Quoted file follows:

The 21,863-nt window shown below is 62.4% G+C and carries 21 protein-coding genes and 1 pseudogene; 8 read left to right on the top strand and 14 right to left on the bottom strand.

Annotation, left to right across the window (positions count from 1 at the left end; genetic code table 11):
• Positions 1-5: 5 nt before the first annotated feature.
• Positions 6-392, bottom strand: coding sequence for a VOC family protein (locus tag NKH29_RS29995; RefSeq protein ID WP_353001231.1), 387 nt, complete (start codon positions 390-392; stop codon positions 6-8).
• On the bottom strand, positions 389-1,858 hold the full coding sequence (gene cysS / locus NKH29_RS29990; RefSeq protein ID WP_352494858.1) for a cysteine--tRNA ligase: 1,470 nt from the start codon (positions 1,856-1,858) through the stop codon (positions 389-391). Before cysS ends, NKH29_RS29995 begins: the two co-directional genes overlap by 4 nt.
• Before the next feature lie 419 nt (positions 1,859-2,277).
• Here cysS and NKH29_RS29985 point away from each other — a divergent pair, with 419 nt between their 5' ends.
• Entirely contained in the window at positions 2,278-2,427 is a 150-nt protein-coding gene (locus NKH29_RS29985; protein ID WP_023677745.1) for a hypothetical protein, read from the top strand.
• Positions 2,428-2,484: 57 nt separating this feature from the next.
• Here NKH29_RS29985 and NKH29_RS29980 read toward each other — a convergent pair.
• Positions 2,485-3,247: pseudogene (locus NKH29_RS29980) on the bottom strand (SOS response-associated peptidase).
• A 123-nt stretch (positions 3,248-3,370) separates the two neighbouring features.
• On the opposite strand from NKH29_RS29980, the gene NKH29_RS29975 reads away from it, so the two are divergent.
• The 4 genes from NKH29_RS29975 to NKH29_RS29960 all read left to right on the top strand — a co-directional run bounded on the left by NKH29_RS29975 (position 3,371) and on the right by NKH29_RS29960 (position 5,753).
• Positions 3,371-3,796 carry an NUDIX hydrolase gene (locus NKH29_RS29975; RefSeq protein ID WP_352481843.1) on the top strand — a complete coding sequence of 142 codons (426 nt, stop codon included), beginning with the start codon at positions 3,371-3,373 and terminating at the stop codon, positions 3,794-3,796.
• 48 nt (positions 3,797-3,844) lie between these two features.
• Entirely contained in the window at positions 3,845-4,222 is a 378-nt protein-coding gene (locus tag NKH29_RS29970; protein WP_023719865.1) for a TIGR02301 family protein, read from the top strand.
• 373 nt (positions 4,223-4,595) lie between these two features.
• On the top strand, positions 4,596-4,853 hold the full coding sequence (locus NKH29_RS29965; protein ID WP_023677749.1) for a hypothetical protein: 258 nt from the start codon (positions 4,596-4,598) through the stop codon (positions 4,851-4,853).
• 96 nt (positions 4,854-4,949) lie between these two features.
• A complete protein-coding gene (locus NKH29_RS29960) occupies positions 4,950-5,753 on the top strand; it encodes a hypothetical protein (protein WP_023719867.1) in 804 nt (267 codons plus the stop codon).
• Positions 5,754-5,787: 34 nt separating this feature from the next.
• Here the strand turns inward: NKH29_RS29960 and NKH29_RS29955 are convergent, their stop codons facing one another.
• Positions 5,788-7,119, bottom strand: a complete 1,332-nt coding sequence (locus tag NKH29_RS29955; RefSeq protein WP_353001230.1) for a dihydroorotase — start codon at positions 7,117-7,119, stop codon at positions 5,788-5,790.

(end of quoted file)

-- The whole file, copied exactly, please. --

The 21,863-nt window shown below is 62.4% G+C and carries 21 protein-coding genes and 1 pseudogene; 8 read left to right on the top strand and 14 right to left on the bottom strand.

Annotation, left to right across the window (positions count from 1 at the left end; genetic code table 11):
• Positions 1-5: 5 nt before the first annotated feature.
• Positions 6-392, bottom strand: coding sequence for a VOC family protein (locus tag NKH29_RS29995; RefSeq protein ID WP_353001231.1), 387 nt, complete (start codon positions 390-392; stop codon positions 6-8).
• On the bottom strand, positions 389-1,858 hold the full coding sequence (gene cysS / locus NKH29_RS29990; RefSeq protein ID WP_352494858.1) for a cysteine--tRNA ligase: 1,470 nt from the start codon (positions 1,856-1,858) through the stop codon (positions 389-391). Before cysS ends, NKH29_RS29995 begins: the two co-directional genes overlap by 4 nt.
• Before the next feature lie 419 nt (positions 1,859-2,277).
• Here cysS and NKH29_RS29985 point away from each other — a divergent pair, with 419 nt between their 5' ends.
• Entirely contained in the window at positions 2,278-2,427 is a 150-nt protein-coding gene (locus NKH29_RS29985; protein ID WP_023677745.1) for a hypothetical protein, read from the top strand.
• Positions 2,428-2,484: 57 nt separating this feature from the next.
• Here NKH29_RS29985 and NKH29_RS29980 read toward each other — a convergent pair.
• Positions 2,485-3,247: pseudogene (locus NKH29_RS29980) on the bottom strand (SOS response-associated peptidase).
• A 123-nt stretch (positions 3,248-3,370) separates the two neighbouring features.
• On the opposite strand from NKH29_RS29980, the gene NKH29_RS29975 reads away from it, so the two are divergent.
• The 4 genes from NKH29_RS29975 to NKH29_RS29960 all read left to right on the top strand — a co-directional run bounded on the left by NKH29_RS29975 (position 3,371) and on the right by NKH29_RS29960 (position 5,753).
• Positions 3,371-3,796 carry an NUDIX hydrolase gene (locus NKH29_RS29975; RefSeq protein ID WP_352481843.1) on the top strand — a complete coding sequence of 142 codons (426 nt, stop codon included), beginning with the start codon at positions 3,371-3,373 and terminating at the stop codon, positions 3,794-3,796.
• 48 nt (positions 3,797-3,844) lie between these two features.
• Entirely contained in the window at positions 3,845-4,222 is a 378-nt protein-coding gene (locus tag NKH29_RS29970; protein WP_023719865.1) for a TIGR02301 family protein, read from the top strand.
• 373 nt (positions 4,223-4,595) lie between these two features.
• On the top strand, positions 4,596-4,853 hold the full coding sequence (locus NKH29_RS29965; protein ID WP_023677749.1) for a hypothetical protein: 258 nt from the start codon (positions 4,596-4,598) through the stop codon (positions 4,851-4,853).
• 96 nt (positions 4,854-4,949) lie between these two features.
• A complete protein-coding gene (locus NKH29_RS29960) occupies positions 4,950-5,753 on the top strand; it encodes a hypothetical protein (protein WP_023719867.1) in 804 nt (267 codons plus the stop codon).
• Positions 5,754-5,787: 34 nt separating this feature from the next.
• Here the strand turns inward: NKH29_RS29960 and NKH29_RS29955 are convergent, their stop codons facing one another.
• Positions 5,788-7,119, bottom strand: a complete 1,332-nt coding sequence (locus tag NKH29_RS29955; RefSeq protein WP_353001230.1) for a dihydroorotase — start codon at positions 7,117-7,119, stop codon at positions 5,788-5,790.